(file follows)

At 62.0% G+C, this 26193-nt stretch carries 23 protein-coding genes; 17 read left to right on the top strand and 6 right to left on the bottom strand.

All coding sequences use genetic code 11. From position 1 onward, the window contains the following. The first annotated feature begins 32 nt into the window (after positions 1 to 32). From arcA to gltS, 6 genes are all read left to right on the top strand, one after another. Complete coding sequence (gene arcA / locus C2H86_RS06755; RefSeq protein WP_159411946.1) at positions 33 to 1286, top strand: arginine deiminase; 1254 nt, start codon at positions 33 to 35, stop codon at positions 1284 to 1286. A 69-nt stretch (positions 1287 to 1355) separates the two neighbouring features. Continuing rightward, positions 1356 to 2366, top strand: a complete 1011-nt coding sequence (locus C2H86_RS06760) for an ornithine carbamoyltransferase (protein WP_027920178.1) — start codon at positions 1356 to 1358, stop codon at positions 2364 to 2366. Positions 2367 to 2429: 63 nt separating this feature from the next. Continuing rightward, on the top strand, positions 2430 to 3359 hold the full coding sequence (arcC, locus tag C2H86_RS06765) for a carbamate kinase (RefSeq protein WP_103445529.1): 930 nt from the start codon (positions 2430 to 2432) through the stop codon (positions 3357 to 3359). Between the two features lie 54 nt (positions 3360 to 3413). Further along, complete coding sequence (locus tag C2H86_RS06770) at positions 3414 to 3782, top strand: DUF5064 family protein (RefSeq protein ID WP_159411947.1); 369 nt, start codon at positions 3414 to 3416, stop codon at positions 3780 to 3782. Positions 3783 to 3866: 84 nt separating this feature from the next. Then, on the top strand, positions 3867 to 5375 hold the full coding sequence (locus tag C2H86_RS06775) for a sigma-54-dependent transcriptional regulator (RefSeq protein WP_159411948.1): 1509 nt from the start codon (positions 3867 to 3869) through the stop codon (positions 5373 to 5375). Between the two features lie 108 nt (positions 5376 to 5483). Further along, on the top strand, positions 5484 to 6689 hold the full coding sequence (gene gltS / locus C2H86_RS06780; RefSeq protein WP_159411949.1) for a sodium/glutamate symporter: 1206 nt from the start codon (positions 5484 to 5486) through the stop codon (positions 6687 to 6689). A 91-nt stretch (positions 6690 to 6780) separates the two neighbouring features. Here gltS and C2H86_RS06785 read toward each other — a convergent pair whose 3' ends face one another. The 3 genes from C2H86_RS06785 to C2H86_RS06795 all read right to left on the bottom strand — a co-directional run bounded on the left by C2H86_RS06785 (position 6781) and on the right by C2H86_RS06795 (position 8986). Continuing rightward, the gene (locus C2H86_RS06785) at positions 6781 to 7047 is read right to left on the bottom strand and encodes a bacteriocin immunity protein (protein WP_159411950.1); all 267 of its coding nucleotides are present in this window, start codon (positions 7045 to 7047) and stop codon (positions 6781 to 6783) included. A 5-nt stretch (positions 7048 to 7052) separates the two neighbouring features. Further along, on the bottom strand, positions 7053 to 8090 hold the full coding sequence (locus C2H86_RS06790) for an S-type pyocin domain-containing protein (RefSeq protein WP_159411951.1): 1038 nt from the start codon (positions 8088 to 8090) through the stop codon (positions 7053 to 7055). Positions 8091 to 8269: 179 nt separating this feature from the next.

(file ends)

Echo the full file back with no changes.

At 62.0% G+C, this 26193-nt stretch carries 23 protein-coding genes; 17 read left to right on the top strand and 6 right to left on the bottom strand.

All coding sequences use genetic code 11. From position 1 onward, the window contains the following. The first annotated feature begins 32 nt into the window (after positions 1 to 32). From arcA to gltS, 6 genes are all read left to right on the top strand, one after another. Complete coding sequence (gene arcA / locus C2H86_RS06755; RefSeq protein WP_159411946.1) at positions 33 to 1286, top strand: arginine deiminase; 1254 nt, start codon at positions 33 to 35, stop codon at positions 1284 to 1286. A 69-nt stretch (positions 1287 to 1355) separates the two neighbouring features. Continuing rightward, positions 1356 to 2366, top strand: a complete 1011-nt coding sequence (locus C2H86_RS06760) for an ornithine carbamoyltransferase (protein WP_027920178.1) — start codon at positions 1356 to 1358, stop codon at positions 2364 to 2366. Positions 2367 to 2429: 63 nt separating this feature from the next. Continuing rightward, on the top strand, positions 2430 to 3359 hold the full coding sequence (arcC, locus tag C2H86_RS06765) for a carbamate kinase (RefSeq protein WP_103445529.1): 930 nt from the start codon (positions 2430 to 2432) through the stop codon (positions 3357 to 3359). Between the two features lie 54 nt (positions 3360 to 3413). Further along, complete coding sequence (locus tag C2H86_RS06770) at positions 3414 to 3782, top strand: DUF5064 family protein (RefSeq protein ID WP_159411947.1); 369 nt, start codon at positions 3414 to 3416, stop codon at positions 3780 to 3782. Positions 3783 to 3866: 84 nt separating this feature from the next. Then, on the top strand, positions 3867 to 5375 hold the full coding sequence (locus tag C2H86_RS06775) for a sigma-54-dependent transcriptional regulator (RefSeq protein WP_159411948.1): 1509 nt from the start codon (positions 3867 to 3869) through the stop codon (positions 5373 to 5375). Between the two features lie 108 nt (positions 5376 to 5483). Further along, on the top strand, positions 5484 to 6689 hold the full coding sequence (gene gltS / locus C2H86_RS06780; RefSeq protein WP_159411949.1) for a sodium/glutamate symporter: 1206 nt from the start codon (positions 5484 to 5486) through the stop codon (positions 6687 to 6689). A 91-nt stretch (positions 6690 to 6780) separates the two neighbouring features. Here gltS and C2H86_RS06785 read toward each other — a convergent pair whose 3' ends face one another. The 3 genes from C2H86_RS06785 to C2H86_RS06795 all read right to left on the bottom strand — a co-directional run bounded on the left by C2H86_RS06785 (position 6781) and on the right by C2H86_RS06795 (position 8986). Continuing rightward, the gene (locus C2H86_RS06785) at positions 6781 to 7047 is read right to left on the bottom strand and encodes a bacteriocin immunity protein (protein WP_159411950.1); all 267 of its coding nucleotides are present in this window, start codon (positions 7045 to 7047) and stop codon (positions 6781 to 6783) included. A 5-nt stretch (positions 7048 to 7052) separates the two neighbouring features. Further along, on the bottom strand, positions 7053 to 8090 hold the full coding sequence (locus C2H86_RS06790) for an S-type pyocin domain-containing protein (RefSeq protein WP_159411951.1): 1038 nt from the start codon (positions 8088 to 8090) through the stop codon (positions 7053 to 7055). Positions 8091 to 8269: 179 nt separating this feature from the next.